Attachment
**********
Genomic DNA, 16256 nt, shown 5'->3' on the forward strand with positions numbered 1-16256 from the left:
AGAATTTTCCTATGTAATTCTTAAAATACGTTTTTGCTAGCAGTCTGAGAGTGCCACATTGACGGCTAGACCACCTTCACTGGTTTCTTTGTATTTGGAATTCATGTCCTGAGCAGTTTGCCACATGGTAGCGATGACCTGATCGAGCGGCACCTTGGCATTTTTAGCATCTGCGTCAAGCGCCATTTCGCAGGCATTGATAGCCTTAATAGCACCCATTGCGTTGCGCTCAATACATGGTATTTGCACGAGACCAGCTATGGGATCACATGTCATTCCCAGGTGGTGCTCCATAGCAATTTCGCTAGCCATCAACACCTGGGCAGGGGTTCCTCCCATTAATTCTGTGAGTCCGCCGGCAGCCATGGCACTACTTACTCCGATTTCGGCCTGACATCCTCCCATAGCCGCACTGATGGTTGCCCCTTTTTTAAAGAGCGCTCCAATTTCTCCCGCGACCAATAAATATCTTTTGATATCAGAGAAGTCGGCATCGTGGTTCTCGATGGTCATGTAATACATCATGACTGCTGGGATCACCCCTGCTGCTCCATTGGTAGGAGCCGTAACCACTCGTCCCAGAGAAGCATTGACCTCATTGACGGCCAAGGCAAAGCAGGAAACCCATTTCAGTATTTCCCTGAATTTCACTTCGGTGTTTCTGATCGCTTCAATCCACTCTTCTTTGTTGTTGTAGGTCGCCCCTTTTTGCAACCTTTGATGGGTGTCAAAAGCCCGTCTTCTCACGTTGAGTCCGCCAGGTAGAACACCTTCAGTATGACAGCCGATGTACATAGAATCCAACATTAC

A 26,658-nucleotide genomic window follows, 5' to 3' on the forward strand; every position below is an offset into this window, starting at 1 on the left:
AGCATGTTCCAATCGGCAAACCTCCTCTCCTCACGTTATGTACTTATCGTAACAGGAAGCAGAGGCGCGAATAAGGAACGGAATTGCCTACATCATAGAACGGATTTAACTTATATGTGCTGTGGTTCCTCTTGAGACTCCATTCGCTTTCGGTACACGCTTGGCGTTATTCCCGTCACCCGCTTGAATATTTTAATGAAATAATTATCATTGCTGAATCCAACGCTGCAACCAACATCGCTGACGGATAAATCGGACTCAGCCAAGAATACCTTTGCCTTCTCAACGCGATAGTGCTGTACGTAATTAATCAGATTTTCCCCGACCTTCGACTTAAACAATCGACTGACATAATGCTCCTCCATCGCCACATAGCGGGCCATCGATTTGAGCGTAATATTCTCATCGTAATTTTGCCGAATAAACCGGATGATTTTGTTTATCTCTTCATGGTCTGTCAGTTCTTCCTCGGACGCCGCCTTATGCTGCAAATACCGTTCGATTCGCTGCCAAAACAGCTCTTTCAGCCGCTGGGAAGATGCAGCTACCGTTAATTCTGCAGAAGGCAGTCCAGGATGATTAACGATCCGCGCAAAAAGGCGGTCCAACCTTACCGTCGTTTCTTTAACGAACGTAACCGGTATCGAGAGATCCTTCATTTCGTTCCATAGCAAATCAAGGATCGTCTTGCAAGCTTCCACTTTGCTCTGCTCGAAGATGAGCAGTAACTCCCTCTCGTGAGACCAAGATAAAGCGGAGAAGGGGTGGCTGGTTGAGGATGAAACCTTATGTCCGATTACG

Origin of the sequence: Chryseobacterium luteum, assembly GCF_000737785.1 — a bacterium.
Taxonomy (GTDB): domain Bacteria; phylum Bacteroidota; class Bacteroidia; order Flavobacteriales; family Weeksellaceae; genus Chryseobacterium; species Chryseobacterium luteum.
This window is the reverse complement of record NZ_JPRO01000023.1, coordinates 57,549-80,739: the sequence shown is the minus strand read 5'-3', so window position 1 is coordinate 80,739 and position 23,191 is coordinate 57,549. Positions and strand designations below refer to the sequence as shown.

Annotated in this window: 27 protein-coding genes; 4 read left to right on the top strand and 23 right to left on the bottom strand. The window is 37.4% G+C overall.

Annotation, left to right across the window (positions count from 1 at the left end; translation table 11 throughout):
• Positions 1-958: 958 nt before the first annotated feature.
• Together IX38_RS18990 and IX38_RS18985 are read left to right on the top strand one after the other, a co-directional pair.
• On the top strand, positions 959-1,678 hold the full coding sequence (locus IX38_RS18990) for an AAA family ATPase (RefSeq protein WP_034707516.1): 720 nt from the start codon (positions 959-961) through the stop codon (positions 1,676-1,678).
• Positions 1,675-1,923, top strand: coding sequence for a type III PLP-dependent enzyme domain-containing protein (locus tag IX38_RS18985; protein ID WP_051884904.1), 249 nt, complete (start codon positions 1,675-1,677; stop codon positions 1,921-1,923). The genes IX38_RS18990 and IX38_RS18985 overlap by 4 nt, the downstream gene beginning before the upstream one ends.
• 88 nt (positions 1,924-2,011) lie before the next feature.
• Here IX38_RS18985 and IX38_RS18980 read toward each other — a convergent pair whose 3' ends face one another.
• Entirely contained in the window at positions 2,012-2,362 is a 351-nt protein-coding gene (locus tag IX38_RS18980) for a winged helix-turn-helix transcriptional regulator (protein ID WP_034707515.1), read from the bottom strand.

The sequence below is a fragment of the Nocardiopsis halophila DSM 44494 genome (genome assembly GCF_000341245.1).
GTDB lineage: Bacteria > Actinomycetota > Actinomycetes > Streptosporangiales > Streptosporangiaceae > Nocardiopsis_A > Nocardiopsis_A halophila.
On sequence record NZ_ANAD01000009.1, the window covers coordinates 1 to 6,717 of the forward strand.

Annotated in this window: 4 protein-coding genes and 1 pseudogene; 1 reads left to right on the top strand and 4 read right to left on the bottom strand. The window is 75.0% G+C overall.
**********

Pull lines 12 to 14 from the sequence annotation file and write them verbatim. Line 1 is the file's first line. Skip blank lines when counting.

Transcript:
• On the top strand, positions 959-1,678 hold the full coding sequence (locus IX38_RS18990) for an AAA family ATPase (RefSeq protein WP_034707516.1): 720 nt from the start codon (positions 959-961) through the stop codon (positions 1,676-1,678).
• Positions 1,675-1,923, top strand: coding sequence for a type III PLP-dependent enzyme domain-containing protein (locus tag IX38_RS18985; protein ID WP_051884904.1), 249 nt, complete (start codon positions 1,675-1,677; stop codon positions 1,921-1,923). The genes IX38_RS18990 and IX38_RS18985 overlap by 4 nt, the downstream gene beginning before the upstream one ends.
• 88 nt (positions 1,924-2,011) lie before the next feature.